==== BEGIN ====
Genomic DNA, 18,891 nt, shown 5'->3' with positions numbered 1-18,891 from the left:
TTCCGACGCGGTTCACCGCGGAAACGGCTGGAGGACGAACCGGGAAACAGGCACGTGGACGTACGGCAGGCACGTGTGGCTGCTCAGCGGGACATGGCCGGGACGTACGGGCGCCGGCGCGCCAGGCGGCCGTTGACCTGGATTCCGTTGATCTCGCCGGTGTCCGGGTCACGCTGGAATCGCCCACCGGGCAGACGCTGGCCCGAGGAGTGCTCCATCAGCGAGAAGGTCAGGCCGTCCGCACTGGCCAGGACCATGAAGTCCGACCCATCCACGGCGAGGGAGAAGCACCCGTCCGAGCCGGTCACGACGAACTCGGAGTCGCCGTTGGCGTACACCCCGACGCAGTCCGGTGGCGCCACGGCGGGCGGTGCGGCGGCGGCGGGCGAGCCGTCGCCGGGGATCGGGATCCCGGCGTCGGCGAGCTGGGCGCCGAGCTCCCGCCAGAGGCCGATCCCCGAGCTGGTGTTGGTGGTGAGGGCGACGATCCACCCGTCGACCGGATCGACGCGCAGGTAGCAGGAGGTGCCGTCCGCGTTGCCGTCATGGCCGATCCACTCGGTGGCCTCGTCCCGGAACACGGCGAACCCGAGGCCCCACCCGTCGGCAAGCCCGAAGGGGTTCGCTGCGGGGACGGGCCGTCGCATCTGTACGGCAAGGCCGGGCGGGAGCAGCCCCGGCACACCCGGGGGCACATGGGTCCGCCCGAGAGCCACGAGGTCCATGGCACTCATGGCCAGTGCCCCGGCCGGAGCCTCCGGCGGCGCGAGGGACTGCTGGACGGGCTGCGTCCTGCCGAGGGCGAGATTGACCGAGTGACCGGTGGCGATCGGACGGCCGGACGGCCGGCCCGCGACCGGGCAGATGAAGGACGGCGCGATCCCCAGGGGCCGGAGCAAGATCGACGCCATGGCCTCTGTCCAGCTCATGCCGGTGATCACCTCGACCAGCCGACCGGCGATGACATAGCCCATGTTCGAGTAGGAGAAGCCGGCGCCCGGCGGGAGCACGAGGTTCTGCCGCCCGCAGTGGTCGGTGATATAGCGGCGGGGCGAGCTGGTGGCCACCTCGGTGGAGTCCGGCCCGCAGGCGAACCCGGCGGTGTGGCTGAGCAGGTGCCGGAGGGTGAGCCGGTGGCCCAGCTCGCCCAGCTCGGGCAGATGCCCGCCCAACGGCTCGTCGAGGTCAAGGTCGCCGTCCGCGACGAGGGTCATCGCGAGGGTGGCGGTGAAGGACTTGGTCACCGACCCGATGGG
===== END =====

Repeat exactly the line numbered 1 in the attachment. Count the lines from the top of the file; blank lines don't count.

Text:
Genomic DNA, 18,891 nt, shown 5'->3' with positions numbered 1-18,891 from the left: